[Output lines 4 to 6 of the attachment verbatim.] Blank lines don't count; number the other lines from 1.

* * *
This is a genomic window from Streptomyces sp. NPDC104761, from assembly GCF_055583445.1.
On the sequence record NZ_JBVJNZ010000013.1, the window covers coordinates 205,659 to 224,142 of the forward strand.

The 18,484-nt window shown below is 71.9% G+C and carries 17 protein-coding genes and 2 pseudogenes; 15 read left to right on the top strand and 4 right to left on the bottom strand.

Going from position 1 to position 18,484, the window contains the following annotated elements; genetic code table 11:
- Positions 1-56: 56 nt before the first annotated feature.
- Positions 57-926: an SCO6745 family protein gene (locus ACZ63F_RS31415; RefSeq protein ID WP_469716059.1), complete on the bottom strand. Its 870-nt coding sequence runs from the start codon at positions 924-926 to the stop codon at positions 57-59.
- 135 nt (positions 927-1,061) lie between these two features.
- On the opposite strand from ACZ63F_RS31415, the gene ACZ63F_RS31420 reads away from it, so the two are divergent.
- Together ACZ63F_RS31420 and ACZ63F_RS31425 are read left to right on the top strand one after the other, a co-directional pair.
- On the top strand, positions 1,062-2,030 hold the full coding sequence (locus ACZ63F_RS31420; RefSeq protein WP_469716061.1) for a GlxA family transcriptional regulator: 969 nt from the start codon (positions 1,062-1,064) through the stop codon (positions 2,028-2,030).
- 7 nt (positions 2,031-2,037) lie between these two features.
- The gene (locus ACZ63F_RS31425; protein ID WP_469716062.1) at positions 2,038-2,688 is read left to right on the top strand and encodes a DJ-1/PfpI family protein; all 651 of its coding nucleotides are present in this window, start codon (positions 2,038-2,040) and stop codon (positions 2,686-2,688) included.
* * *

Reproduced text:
Going from position 1 to position 18,484, the window contains the following annotated elements; genetic code table 11:
- Positions 1-56: 56 nt before the first annotated feature.
- Positions 57-926: an SCO6745 family protein gene (locus ACZ63F_RS31415; RefSeq protein ID WP_469716059.1), complete on the bottom strand. Its 870-nt coding sequence runs from the start codon at positions 924-926 to the stop codon at positions 57-59.